HOPE MILLS — The Hope Mills Board of Commissioners voted Monday night to consider altering the terms served by the mayor and Board of Commissioners from two-year to four-year staggered terms.
The vote passed 3-2 in favor of the consideration. Commissioners Bryan Marley, Kenjuana McCray and Grilley Mitchell voted in favor while Commissioners Joanne Scarola and Jerry Legge were opposed.
The vote was the first step to adopting staggered terms, the town attorney told the board.
A public hearing has been set for Feb. 6. Town Attorney Dan Hartzog Jr. told the board the vote on the floor Monday was not to pass the resolution and alter the terms, just to consider it.
“The public must be notified,” Hartzog told the board.
Before the discussion, Legge reminded the board that the idea “was on the ballot about four or five years ago and the people voted it down unanimously.”
“We asked the citizens to vote and they unanimously voted it down, so we know what they would like,’’ Legge told Mayor Jackie Warner. “They want two-year terms, and I think we work for them and I think we should stick to what they want in this case.”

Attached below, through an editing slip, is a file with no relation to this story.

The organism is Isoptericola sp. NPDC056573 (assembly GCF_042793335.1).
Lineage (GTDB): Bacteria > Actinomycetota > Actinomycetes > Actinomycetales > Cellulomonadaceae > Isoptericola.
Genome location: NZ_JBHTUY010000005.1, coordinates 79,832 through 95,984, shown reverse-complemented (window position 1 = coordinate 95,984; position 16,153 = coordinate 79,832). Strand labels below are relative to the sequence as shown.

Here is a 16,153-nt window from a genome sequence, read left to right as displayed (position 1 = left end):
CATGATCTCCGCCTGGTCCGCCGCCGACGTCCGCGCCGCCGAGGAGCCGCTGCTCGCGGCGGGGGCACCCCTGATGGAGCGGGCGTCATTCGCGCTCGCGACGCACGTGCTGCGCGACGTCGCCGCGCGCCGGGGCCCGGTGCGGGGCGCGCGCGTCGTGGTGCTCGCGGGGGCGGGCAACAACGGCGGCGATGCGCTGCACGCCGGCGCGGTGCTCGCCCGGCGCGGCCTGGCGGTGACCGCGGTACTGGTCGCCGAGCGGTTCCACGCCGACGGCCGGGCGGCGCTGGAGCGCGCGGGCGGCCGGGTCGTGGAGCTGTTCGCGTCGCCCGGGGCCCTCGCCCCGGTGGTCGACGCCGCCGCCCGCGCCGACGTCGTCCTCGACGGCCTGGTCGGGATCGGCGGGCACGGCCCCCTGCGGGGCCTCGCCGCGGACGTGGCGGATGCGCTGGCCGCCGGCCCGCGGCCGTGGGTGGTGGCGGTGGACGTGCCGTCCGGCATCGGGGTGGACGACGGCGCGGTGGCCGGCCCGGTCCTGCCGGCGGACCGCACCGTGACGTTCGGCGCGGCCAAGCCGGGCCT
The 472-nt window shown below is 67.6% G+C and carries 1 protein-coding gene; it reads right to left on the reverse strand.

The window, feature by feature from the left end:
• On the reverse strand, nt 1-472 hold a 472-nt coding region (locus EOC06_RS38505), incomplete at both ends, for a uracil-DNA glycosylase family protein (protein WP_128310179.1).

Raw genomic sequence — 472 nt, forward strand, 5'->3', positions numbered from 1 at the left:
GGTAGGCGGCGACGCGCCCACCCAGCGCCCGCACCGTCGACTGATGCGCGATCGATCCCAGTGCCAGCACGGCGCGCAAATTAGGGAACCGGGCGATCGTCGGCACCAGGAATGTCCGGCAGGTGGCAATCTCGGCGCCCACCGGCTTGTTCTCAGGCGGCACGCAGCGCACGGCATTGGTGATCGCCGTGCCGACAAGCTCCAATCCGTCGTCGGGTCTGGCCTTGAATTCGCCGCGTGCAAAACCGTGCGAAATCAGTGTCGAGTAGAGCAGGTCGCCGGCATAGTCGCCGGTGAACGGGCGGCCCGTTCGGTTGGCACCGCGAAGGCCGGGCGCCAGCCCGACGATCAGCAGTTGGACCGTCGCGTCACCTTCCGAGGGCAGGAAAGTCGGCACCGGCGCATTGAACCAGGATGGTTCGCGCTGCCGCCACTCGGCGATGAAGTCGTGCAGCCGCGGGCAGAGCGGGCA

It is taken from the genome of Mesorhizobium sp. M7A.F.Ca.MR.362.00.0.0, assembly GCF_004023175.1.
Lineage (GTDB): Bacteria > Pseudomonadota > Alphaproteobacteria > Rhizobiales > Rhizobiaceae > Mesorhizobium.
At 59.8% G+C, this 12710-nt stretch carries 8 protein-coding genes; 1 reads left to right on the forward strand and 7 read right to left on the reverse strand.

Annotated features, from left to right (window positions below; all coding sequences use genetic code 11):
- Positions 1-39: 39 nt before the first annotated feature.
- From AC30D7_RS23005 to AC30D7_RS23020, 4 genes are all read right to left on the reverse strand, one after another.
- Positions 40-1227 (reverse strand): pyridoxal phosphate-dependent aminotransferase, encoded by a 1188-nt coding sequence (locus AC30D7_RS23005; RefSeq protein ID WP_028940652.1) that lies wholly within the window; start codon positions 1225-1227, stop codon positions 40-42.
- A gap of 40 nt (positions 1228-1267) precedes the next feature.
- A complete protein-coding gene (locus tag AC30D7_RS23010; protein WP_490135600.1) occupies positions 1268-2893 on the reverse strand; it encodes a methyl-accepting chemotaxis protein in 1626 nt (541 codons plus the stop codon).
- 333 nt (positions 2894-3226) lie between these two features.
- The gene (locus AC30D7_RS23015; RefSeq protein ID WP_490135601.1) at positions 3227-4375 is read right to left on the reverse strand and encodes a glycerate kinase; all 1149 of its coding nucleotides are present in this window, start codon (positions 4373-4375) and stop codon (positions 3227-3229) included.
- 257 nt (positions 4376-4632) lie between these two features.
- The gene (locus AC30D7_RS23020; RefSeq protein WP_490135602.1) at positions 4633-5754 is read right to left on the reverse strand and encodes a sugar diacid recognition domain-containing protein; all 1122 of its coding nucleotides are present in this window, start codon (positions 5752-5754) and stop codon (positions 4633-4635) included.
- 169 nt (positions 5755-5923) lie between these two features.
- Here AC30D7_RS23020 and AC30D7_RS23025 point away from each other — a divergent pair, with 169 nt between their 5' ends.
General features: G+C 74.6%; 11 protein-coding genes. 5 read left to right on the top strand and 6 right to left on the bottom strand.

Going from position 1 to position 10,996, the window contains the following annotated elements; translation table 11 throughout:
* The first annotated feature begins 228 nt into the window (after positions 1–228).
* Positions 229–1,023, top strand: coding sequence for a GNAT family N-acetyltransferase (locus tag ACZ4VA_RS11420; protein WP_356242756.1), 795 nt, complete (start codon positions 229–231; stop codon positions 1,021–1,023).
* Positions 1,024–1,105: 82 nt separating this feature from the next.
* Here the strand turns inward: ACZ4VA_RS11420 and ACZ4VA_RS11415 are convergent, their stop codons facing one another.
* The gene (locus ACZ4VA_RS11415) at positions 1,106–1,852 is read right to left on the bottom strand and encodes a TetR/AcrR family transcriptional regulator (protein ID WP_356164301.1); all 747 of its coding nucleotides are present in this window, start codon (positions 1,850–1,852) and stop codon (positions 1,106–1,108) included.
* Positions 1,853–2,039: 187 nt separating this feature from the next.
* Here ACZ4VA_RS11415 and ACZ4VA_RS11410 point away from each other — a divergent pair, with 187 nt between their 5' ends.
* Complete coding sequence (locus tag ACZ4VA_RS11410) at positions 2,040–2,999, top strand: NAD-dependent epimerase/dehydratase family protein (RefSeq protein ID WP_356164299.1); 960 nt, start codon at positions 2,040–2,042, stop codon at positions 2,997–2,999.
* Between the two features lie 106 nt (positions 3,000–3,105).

Town Manager Scott Meszaros told board members Monday they could vote on it themselves, but the town does have the ability to bring it back to the people if they get enough signatures to do that.
After Meszaros conferred with Hartzog on the statutes, they determined a signed petition from 10% of registered voters must be obtained in order to bring the vote back to the people.
“What they would do is put the issue on the ballot,” Hartzog said.
Mitchell said he understood Legge’s concern but was open to a new discussion.
“Like Commissioner Legge said, the citizens spoke,’’ Mitchell said. “In reference to this, we actually opened up the floor for the town to speak whether they are for or against. I think we should have the same approach as last time and let the citizens come before the board and present their feelings on this issue.”
Scarola shared her concerns with the board that the vote would appear like a done deal.
“From the outside looking in, it looks like the board has already decided and we are doing this without the input regardless,” Scarola said.
McCray said she was one of the people not in favor of this before. McCray said she has had a change of heart and now that she has more experience serving on the board she sees a four-year term is more beneficial to the town and “it’s hard getting anything accomplished with two-year terms.”
Mitchell said he wants to make sure residents have the opportunity to voice their opinion.
“One thing I will not do is take that choice away from a citizen,” Mitchell said.
Jason Canady covers Hope Mills for CityView. He can be reached at firstname.lastname@example.org.